Jacques Becker Gets Hands Dirty in Early Career

Goupi Mains Rouges

GOUPI MAINS ROUGES (1943)

Directed by: Jacques Becker

Starring: Fernand Ledoux, Georges Rollin, Blanchette Brunoy

Where: Busan Cinematheque

When: February 11 at 17:30, February 17 at 13:00, and February 21 at 17:20

Nazi-occupied France was certainly not the most fertile breeding ground for working filmmakers at the time. The collaborating Vichy government imposed strict censorship, and many of the country’s most accomplished directors, such as Jean Renoir, Rene Clair, and Julien Duvivier, fled to Hollywood. Yet, that isn’t to say that this repressive environment didn’t produce anything noteworthy. Marcel Carne’s “Children of Paradise” and Henri-Georges Clouzot’s “The Raven,” two masterpieces of French cinema made during the German occupation, are a couple that come to mind.

Jacques Becker was still in the early phase of his career when he directed “Goupi Mains Rouges” (It Happened at the Inn) smack in the middle of World War II. The film takes place in the French countryside at an inn owned and inhabited by an eccentric family by the name of Goupi. Eugene Goupi (Georges Rollin), a tie salesman who lives in Paris, returns to his hometown after a 20 year absence and is introduced to all of his country-bumpkin relatives. It isn’t long before his aunt’s dead body is discovered and he finds himself involved in the investigation into her murder. The rest is pretty straightforward – maybe even too much so. It unfolds as a simple yarn that includes basic themes of greed, love and betrayal. I can appreciate Becker’s ballsy deconstruction of the Vichy ideals of “Travaille, Famille, Patrie” – which he achieves by ridiculing the typically French working class Goupi family – but the movie never goes much further than that. There just isn’t much there other than a fairly neatly wrapped up murder mystery story.  And as far as suspense movies go, it isn’t very intriguing.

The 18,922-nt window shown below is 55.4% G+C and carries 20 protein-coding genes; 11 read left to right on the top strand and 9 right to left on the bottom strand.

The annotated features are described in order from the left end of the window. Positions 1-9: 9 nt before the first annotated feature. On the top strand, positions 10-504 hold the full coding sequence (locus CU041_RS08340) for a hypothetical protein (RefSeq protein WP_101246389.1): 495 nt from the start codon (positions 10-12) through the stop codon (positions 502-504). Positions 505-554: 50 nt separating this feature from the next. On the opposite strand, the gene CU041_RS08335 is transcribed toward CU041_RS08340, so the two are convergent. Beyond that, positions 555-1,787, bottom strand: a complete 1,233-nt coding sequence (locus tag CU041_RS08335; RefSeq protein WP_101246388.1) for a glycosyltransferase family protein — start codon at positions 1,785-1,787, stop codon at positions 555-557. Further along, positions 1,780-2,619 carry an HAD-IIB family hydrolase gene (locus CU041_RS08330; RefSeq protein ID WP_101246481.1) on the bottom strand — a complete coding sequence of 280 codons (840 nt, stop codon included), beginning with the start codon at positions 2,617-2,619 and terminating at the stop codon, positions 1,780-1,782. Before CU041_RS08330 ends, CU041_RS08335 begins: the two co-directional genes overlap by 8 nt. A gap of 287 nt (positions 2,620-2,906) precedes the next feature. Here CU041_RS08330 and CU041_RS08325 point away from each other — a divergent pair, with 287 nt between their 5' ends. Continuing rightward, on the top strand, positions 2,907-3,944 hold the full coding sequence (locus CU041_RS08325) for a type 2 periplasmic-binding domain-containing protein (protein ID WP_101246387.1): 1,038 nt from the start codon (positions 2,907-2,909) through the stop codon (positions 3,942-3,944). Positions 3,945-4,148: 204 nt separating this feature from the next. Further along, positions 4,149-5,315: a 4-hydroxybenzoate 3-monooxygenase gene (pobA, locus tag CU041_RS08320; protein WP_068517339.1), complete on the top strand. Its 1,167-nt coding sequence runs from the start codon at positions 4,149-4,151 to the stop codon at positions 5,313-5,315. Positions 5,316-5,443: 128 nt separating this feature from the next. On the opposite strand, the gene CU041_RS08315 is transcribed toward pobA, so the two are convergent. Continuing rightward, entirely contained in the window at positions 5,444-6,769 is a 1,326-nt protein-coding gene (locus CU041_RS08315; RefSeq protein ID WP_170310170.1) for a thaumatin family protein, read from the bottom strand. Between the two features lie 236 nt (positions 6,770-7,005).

Becker is definitely still getting his footing as a filmmaker. While “Goupi Mains Rouges” may be a solid effort, it just doesn’t compare to his later more important works like “Touchez Pas Au Grisbi” (1954) and “Le Trou” (1960).  The film neither really fails nor succeeds – the plot falls into place quite nicely, and the characters are all colorful but the film as a whole doesn’t leave a lasting impression.

Rating: 53/100

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